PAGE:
We all knew it was inevitable. Decimalisation had not long been introduced, the cost of everything was rising, and a pint of lager had been hovering around the 90-95p mark for quite a while.
But when it happened, when the barman said 'That'll be £1 please', it still came as a shock. It's safe to say we cried into our beer and lamented the certainty that things would never be the same again.
I had cause to mention this last week at a quiz night in a west end pub.
There were five of us in the team. One was having a soft drink and the total bill for one round was in the region of £18.
That isn't unusual or overly expensive nowadays.
Days before I had read an article that up to 4000 pubs would close in the next year.The ones most at risk were those "stuck in the 80s", notably those that still don't offer good food.
Pub landlords claimed, with some justification, that running a pub in the 21st century is no easy matter. Rents are high and there is competition from cheap supermarket alcohol.
But most importantly, standards have risen with prices. A trip to the pub is no longer a cheap night out and customers expect more in terms of quality.
In my early drinking days a pub was there for one thing - drinking.
There were no coffee machines..heaven forbid.
Most pubs didn't have a television and it wasn't until the mid 1970s that toasties followed by chicken in the basket meals revolutionised the bar experience. The chance to have a game of pool was as good as it got.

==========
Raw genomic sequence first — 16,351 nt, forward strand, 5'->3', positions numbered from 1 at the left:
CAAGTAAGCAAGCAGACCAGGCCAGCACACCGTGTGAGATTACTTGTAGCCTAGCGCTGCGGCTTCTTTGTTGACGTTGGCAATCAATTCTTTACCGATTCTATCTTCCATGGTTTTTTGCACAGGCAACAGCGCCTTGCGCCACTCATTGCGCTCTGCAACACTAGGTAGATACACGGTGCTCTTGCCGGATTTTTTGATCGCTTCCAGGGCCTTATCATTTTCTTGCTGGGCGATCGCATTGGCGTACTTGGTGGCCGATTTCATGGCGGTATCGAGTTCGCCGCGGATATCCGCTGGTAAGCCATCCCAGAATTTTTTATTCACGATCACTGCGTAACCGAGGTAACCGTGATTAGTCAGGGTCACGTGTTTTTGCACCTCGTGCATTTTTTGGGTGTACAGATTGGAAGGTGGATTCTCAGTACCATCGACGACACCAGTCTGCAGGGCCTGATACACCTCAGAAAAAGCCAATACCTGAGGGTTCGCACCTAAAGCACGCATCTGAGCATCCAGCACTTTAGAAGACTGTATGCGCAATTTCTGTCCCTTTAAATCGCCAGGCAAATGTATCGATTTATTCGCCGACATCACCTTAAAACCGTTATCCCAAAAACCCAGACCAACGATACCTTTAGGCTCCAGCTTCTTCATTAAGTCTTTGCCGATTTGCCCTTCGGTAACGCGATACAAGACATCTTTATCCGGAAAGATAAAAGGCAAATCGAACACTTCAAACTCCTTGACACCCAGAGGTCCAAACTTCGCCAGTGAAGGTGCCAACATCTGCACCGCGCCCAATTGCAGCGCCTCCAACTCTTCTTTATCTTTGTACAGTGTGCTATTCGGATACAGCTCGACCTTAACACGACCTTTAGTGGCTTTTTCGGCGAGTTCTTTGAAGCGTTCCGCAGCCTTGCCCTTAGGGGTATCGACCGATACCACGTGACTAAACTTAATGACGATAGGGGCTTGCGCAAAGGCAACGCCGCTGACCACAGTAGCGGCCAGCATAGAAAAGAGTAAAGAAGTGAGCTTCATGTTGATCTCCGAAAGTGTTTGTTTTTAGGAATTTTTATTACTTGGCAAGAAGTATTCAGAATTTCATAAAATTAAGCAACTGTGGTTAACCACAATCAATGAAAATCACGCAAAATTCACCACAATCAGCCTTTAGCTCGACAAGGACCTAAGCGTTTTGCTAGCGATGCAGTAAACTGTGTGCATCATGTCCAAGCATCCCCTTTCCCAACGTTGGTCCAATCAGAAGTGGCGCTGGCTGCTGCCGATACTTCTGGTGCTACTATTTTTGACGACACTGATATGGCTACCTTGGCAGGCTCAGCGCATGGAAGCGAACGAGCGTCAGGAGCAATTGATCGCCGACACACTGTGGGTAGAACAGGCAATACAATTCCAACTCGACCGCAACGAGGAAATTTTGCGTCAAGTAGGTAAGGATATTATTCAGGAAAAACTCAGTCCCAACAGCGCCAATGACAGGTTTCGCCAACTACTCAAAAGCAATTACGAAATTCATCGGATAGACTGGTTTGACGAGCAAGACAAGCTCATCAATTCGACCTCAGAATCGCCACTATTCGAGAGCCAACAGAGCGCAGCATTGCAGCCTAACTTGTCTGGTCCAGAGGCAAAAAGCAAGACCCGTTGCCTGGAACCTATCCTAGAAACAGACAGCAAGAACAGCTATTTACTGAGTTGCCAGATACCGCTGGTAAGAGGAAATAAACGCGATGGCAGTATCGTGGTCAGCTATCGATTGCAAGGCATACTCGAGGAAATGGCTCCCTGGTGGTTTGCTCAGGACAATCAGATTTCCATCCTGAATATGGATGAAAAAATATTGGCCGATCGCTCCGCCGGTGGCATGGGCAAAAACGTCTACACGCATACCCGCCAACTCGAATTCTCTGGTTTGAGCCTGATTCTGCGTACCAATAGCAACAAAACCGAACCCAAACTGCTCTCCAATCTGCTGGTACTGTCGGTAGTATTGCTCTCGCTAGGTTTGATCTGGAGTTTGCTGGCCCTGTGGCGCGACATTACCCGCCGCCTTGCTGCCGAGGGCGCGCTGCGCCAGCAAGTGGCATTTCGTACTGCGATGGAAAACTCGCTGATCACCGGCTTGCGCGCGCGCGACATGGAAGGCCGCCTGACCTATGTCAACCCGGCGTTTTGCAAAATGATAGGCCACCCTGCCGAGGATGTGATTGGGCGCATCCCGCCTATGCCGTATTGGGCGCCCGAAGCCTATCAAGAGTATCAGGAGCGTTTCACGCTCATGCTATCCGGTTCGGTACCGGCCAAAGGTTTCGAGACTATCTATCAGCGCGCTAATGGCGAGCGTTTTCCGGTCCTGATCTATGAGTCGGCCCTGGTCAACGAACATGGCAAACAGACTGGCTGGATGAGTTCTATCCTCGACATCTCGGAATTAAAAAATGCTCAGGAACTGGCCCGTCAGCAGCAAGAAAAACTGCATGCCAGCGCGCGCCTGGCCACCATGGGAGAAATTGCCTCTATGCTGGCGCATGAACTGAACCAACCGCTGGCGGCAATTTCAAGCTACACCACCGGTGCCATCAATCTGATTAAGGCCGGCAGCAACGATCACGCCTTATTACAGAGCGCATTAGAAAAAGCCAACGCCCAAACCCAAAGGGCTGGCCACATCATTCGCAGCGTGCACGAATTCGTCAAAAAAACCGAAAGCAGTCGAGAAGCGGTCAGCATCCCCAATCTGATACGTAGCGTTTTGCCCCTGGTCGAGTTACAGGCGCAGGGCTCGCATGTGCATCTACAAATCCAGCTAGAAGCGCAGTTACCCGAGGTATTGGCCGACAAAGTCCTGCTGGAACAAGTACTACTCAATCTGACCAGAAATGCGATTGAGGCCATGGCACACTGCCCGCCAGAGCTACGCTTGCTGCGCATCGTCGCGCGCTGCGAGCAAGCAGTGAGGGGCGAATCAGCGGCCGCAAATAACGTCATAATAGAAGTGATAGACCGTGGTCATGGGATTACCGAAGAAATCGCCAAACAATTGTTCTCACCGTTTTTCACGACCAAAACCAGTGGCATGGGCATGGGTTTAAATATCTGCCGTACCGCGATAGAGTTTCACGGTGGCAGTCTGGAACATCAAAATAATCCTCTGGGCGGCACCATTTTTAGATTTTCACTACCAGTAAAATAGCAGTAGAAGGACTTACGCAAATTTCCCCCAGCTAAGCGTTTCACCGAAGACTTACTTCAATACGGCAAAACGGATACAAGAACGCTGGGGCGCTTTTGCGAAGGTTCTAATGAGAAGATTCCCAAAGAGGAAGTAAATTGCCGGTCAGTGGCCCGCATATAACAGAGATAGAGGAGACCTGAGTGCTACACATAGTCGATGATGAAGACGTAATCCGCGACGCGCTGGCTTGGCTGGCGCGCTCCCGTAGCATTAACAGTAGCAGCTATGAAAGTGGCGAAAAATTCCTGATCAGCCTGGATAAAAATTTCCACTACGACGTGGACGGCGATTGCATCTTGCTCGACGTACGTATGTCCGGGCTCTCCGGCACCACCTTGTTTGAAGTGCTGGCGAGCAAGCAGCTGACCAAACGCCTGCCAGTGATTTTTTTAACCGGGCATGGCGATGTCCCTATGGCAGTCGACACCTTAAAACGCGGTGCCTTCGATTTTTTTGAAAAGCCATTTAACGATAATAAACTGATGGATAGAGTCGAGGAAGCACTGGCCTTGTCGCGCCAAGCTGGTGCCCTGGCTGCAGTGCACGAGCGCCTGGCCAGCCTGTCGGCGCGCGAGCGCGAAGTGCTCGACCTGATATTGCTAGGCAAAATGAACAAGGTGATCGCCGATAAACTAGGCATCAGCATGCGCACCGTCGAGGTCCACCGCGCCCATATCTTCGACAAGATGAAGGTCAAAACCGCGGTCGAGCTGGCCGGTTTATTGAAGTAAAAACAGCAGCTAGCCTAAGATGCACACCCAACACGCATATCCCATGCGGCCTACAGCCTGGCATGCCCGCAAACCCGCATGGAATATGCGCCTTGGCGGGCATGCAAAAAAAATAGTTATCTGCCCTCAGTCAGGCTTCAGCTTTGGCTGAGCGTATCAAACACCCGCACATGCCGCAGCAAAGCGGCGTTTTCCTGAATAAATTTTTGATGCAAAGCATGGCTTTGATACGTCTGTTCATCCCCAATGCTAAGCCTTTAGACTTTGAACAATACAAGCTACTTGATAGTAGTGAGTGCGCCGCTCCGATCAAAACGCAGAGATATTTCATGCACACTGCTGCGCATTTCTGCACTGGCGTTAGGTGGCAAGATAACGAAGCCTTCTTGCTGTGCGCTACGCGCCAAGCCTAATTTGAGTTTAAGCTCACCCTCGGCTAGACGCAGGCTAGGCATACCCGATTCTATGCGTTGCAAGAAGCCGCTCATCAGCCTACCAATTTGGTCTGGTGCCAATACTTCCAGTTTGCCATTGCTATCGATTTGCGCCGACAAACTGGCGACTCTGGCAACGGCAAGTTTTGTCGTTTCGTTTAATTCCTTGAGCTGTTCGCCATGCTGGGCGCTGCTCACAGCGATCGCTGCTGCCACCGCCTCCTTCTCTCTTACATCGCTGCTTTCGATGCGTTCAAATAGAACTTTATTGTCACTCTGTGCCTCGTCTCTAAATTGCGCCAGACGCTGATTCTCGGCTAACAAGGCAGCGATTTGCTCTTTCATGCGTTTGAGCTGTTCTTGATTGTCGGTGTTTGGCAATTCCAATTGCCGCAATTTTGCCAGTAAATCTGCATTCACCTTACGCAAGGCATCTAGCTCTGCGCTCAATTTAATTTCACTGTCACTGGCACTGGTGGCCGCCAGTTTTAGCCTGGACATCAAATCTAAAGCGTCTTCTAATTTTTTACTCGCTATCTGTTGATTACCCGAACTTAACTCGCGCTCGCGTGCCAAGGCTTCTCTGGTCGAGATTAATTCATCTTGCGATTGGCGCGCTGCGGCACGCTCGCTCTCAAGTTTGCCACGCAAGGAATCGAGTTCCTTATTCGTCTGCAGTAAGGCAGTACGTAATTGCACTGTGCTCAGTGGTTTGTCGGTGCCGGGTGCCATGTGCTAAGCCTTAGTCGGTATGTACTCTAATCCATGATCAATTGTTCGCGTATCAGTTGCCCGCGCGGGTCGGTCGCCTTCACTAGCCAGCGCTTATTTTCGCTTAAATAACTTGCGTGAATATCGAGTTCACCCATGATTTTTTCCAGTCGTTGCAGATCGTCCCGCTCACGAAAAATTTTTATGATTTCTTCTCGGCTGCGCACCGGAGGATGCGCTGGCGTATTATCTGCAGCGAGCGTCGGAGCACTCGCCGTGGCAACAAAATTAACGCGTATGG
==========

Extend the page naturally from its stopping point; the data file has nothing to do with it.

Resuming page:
There is still a place for neighbourhood "spit and sawdust" boozers - but they are a dying breed.
The local has played a massive part in Scotland's cultural life for centuries.
As a nation, drinking and socialising have gone hand in hand. So how do pubs guarantee their survival in the future?
The 'working man' who traditionally inhabited his local has quite rightly raised his standards.
He wants more bang for his buck, somewhere he can relax and watch the football, chat to his mates, even take his family for a meal. After all if the pub doesn't provide it, there are plenty other places that can - unlike the 'old days'.
But he is still going to balk at a round of drinks for four and a half people costing just short of 20 quid. And, as a by the way, he won't tolerate surly bar staff if the price is too high.
Many pubs will close - and they will use excuses like the smoking ban to explain why it happened.
The bottom line is that pubs are still a vital part of any community. But those that don't raise their game won't be around in a few years time.